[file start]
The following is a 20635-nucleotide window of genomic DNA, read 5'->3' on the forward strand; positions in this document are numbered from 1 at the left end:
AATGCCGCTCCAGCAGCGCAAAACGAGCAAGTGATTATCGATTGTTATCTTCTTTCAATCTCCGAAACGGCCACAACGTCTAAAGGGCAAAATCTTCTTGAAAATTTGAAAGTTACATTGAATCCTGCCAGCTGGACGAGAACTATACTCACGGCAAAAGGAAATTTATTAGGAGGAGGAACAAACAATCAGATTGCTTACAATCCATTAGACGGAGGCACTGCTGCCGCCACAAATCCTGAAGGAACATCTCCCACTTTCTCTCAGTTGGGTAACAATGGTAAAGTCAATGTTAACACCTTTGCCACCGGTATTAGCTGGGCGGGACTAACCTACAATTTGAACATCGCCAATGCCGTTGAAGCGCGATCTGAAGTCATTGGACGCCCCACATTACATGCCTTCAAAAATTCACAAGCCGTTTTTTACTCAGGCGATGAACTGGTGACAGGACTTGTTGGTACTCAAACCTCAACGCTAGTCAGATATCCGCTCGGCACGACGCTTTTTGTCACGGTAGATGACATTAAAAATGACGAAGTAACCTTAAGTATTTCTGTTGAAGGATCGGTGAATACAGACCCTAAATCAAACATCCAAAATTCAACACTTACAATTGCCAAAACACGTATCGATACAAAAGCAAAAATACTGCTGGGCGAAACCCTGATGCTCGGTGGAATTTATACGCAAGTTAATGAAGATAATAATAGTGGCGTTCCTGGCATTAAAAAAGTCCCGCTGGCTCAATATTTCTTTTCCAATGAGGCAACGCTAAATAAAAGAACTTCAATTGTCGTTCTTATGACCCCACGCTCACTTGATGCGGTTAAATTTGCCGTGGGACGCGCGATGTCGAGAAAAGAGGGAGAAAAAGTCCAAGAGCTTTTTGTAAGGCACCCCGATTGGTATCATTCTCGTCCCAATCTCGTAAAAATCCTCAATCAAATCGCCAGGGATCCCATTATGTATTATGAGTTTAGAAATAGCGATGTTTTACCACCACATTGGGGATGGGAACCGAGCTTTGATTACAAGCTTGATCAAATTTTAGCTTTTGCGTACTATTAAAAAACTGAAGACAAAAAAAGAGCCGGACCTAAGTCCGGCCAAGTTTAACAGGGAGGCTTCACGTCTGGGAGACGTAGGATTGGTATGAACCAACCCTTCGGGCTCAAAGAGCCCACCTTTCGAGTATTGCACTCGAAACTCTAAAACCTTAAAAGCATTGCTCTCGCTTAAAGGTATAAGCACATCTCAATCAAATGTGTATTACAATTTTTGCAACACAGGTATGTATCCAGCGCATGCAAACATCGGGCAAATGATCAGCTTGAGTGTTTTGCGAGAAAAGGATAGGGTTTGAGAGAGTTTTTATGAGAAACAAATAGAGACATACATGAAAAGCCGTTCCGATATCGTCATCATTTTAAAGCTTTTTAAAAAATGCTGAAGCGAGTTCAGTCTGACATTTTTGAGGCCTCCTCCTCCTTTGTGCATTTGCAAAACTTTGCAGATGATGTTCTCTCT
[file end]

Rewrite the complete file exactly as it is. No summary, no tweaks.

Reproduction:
The following is a 20635-nucleotide window of genomic DNA, read 5'->3' on the forward strand; positions in this document are numbered from 1 at the left end:
AATGCCGCTCCAGCAGCGCAAAACGAGCAAGTGATTATCGATTGTTATCTTCTTTCAATCTCCGAAACGGCCACAACGTCTAAAGGGCAAAATCTTCTTGAAAATTTGAAAGTTACATTGAATCCTGCCAGCTGGACGAGAACTATACTCACGGCAAAAGGAAATTTATTAGGAGGAGGAACAAACAATCAGATTGCTTACAATCCATTAGACGGAGGCACTGCTGCCGCCACAAATCCTGAAGGAACATCTCCCACTTTCTCTCAGTTGGGTAACAATGGTAAAGTCAATGTTAACACCTTTGCCACCGGTATTAGCTGGGCGGGACTAACCTACAATTTGAACATCGCCAATGCCGTTGAAGCGCGATCTGAAGTCATTGGACGCCCCACATTACATGCCTTCAAAAATTCACAAGCCGTTTTTTACTCAGGCGATGAACTGGTGACAGGACTTGTTGGTACTCAAACCTCAACGCTAGTCAGATATCCGCTCGGCACGACGCTTTTTGTCACGGTAGATGACATTAAAAATGACGAAGTAACCTTAAGTATTTCTGTTGAAGGATCGGTGAATACAGACCCTAAATCAAACATCCAAAATTCAACACTTACAATTGCCAAAACACGTATCGATACAAAAGCAAAAATACTGCTGGGCGAAACCCTGATGCTCGGTGGAATTTATACGCAAGTTAATGAAGATAATAATAGTGGCGTTCCTGGCATTAAAAAAGTCCCGCTGGCTCAATATTTCTTTTCCAATGAGGCAACGCTAAATAAAAGAACTTCAATTGTCGTTCTTATGACCCCACGCTCACTTGATGCGGTTAAATTTGCCGTGGGACGCGCGATGTCGAGAAAAGAGGGAGAAAAAGTCCAAGAGCTTTTTGTAAGGCACCCCGATTGGTATCATTCTCGTCCCAATCTCGTAAAAATCCTCAATCAAATCGCCAGGGATCCCATTATGTATTATGAGTTTAGAAATAGCGATGTTTTACCACCACATTGGGGATGGGAACCGAGCTTTGATTACAAGCTTGATCAAATTTTAGCTTTTGCGTACTATTAAAAAACTGAAGACAAAAAAAGAGCCGGACCTAAGTCCGGCCAAGTTTAACAGGGAGGCTTCACGTCTGGGAGACGTAGGATTGGTATGAACCAACCCTTCGGGCTCAAAGAGCCCACCTTTCGAGTATTGCACTCGAAACTCTAAAACCTTAAAAGCATTGCTCTCGCTTAAAGGTATAAGCACATCTCAATCAAATGTGTATTACAATTTTTGCAACACAGGTATGTATCCAGCGCATGCAAACATCGGGCAAATGATCAGCTTGAGTGTTTTGCGAGAAAAGGATAGGGTTTGAGAGAGTTTTTATGAGAAACAAATAGAGACATACATGAAAAGCCGTTCCGATATCGTCATCATTTTAAAGCTTTTTAAAAAATGCTGAAGCGAGTTCAGTCTGACATTTTTGAGGCCTCCTCCTCCTTTGTGCATTTGCAAAACTTTGCAGATGATGTTCTCTCT